Battling dangerous beasts such as ferocious lions, venomous snakes, or swarms of man-eating weasels, the hunky heroes of men’s adventure magazines were frequently depicted struggling to protect themselves and especially their buxom female companions from the gruesome tragic ends that threatened their every waking moment. Whether stranded on desert islands, clashing with motorcycle gangs, or shackled in prison camps, the magazines’ male and female protagonists were perpetually fighting their ways out of dangerous predicaments.
To pay homage to the American periodicals of the 1950s, ’60s, and ’70s that "documented" such outrageous exploits, TASCHEN brings you this hefty, comprehensive guide packed full of colorful cover art, sumptuous sample spreads, and enlightening essays. With an in-depth introductory essay describing the history, culture, and artistry of men’s adventure—a.k.a. "sweat"—magazines, as well as chapter-by-chapter exploration of various subjects including the role of women and the portrayal of Communists, this definitive study of the genre examines not only the popular appeal of the magazines but also their social and political implications.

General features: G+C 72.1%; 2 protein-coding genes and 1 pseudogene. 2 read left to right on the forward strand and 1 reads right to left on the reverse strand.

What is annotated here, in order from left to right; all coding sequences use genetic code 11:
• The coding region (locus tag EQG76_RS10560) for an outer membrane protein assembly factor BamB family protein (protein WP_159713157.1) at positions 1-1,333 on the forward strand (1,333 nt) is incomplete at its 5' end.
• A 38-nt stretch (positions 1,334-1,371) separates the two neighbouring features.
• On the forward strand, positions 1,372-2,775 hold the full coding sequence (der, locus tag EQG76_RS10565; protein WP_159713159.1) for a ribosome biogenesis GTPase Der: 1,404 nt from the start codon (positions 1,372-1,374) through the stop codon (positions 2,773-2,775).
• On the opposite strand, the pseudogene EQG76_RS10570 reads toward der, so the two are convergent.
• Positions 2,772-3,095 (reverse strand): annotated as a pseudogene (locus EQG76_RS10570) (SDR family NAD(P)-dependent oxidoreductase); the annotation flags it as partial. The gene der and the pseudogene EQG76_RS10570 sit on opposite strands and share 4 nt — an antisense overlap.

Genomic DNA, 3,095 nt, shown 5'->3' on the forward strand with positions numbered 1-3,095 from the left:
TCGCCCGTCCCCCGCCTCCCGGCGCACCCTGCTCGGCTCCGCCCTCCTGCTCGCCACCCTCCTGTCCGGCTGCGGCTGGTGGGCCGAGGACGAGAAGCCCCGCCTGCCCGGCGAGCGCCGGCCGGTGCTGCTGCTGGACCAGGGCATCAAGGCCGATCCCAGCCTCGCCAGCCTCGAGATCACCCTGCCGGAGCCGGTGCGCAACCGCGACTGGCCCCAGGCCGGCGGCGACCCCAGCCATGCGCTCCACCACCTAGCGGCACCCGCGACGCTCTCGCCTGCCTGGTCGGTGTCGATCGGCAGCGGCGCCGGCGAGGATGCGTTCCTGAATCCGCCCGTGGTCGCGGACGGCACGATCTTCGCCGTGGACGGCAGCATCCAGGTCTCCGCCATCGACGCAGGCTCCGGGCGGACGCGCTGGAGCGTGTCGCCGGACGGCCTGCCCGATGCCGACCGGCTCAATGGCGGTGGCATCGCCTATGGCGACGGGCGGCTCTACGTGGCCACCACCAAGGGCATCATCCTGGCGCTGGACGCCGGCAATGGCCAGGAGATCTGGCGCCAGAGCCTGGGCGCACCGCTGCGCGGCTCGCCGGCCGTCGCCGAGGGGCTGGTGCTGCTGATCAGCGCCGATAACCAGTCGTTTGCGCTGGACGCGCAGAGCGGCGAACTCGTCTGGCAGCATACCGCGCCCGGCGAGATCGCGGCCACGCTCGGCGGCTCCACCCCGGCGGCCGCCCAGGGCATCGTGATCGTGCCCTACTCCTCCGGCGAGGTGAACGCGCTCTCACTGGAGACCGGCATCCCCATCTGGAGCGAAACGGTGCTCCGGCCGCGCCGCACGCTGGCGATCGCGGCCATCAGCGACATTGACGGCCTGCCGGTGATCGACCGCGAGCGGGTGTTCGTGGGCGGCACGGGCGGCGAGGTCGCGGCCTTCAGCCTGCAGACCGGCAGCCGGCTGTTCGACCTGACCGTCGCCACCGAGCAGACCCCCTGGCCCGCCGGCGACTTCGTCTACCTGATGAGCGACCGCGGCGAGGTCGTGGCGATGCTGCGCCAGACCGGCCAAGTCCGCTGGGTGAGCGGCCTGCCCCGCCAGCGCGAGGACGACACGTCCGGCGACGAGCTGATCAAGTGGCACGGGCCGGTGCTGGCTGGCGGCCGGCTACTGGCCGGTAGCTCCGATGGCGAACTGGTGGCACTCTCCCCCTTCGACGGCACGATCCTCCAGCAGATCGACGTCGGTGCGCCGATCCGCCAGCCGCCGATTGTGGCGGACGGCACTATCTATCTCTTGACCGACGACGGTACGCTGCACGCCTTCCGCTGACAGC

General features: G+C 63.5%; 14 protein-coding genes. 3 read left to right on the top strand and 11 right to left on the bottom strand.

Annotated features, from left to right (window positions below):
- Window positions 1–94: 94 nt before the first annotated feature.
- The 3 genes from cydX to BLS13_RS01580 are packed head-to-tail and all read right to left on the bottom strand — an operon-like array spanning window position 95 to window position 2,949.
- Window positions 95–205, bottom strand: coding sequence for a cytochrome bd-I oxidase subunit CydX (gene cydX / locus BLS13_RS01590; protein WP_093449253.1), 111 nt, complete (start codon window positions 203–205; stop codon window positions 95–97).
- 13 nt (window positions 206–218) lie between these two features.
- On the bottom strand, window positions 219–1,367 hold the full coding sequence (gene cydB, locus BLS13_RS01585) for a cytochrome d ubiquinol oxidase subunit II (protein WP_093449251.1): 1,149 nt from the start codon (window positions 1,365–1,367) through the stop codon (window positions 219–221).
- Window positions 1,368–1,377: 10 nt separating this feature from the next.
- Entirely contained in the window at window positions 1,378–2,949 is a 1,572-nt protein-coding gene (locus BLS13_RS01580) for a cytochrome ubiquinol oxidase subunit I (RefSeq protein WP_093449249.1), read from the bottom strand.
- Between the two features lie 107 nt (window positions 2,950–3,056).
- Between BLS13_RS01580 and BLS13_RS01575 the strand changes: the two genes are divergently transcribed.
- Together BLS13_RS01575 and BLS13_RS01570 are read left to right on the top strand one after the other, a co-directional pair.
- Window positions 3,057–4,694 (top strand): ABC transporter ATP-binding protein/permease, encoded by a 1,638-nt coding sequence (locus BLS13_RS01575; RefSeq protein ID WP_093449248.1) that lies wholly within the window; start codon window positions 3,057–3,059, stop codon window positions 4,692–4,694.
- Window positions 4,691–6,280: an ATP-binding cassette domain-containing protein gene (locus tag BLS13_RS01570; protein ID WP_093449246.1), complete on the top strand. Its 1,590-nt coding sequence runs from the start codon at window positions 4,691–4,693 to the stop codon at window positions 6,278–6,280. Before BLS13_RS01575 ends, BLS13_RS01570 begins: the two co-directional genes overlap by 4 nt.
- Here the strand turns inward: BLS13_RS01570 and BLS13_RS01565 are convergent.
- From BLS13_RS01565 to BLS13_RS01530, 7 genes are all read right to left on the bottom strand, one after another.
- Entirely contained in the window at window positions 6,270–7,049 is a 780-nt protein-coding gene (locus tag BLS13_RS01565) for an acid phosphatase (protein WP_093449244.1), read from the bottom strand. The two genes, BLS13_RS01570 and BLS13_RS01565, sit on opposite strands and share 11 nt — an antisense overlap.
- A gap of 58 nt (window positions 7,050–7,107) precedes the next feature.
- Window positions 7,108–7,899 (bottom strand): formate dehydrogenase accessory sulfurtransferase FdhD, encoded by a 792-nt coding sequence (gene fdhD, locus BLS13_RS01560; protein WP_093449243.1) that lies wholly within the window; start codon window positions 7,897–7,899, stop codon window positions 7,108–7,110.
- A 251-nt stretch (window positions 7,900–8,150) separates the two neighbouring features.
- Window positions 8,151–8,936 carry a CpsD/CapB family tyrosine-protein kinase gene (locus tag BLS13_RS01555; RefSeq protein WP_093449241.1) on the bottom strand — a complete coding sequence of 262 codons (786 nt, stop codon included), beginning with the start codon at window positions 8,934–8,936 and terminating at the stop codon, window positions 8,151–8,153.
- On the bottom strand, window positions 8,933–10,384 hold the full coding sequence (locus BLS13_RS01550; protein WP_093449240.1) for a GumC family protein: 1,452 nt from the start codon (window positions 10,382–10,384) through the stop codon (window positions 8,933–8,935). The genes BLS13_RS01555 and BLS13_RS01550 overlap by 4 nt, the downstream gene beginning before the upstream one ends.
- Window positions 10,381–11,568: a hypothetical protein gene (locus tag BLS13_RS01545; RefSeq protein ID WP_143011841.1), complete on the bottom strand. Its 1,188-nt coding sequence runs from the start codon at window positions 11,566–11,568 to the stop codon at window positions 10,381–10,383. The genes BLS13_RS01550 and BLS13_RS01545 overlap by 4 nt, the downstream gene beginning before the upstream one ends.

*Winner of the 2007 Anthony Award for Non-Fiction from the Bouchercon mystery convention!*
Max Allan Collins is a novelist and filmmaker fighting nature in Iowa (indoors). His novel Road to Purgatory is the sequel to his famed Road to Perdition, the basis of the motion picture starring Tom Hanks. He is also the author of the Nathan Heller novels, which have won him a Life Achievement Award from the Historical Mystery Appreciation Society.
For over 20 years, George Hagenauer has been Collins’s research associate, assisting on over two-dozen historical novels and collaborating with him on the Edgar Award-nominated The History of Mystery. His own freelance writing has been in the true crime field. He lives in Wisconsin.
Collector Rich Oberg saw his first men’s adventure magazine on a Piggly Wiggly grocery store magazine rack in 1968 and decided that maybe shopping with mom wasn’t so bad after all. He began collecting the magazines and the original art that graced their covers in 1982 and now maintains the largest known collection in the United States.